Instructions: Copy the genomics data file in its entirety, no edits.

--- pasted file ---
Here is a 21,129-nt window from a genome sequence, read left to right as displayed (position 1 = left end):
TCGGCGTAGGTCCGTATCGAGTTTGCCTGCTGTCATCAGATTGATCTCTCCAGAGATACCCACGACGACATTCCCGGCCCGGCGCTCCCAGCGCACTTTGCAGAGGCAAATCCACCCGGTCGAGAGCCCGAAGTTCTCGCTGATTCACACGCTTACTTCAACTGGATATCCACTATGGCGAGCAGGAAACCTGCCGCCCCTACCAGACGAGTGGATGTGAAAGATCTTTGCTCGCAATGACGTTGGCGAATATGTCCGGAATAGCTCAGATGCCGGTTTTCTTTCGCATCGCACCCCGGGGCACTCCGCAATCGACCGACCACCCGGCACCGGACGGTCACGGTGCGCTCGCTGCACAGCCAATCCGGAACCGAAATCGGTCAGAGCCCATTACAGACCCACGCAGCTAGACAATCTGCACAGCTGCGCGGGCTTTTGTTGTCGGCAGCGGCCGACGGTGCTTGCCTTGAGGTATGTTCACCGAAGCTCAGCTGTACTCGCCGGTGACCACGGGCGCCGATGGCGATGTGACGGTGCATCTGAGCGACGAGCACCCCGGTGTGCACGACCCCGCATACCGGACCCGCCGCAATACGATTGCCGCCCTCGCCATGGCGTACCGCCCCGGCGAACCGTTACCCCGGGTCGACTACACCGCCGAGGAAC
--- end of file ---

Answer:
Here is a 21,129-nt window from a genome sequence, read left to right as displayed (position 1 = left end):
TCGGCGTAGGTCCGTATCGAGTTTGCCTGCTGTCATCAGATTGATCTCTCCAGAGATACCCACGACGACATTCCCGGCCCGGCGCTCCCAGCGCACTTTGCAGAGGCAAATCCACCCGGTCGAGAGCCCGAAGTTCTCGCTGATTCACACGCTTACTTCAACTGGATATCCACTATGGCGAGCAGGAAACCTGCCGCCCCTACCAGACGAGTGGATGTGAAAGATCTTTGCTCGCAATGACGTTGGCGAATATGTCCGGAATAGCTCAGATGCCGGTTTTCTTTCGCATCGCACCCCGGGGCACTCCGCAATCGACCGACCACCCGGCACCGGACGGTCACGGTGCGCTCGCTGCACAGCCAATCCGGAACCGAAATCGGTCAGAGCCCATTACAGACCCACGCAGCTAGACAATCTGCACAGCTGCGCGGGCTTTTGTTGTCGGCAGCGGCCGACGGTGCTTGCCTTGAGGTATGTTCACCGAAGCTCAGCTGTACTCGCCGGTGACCACGGGCGCCGATGGCGATGTGACGGTGCATCTGAGCGACGAGCACCCCGGTGTGCACGACCCCGCATACCGGACCCGCCGCAATACGATTGCCGCCCTCGCCATGGCGTACCGCCCCGGCGAACCGTTACCCCGGGTCGACTACACCGCCGAGGAAC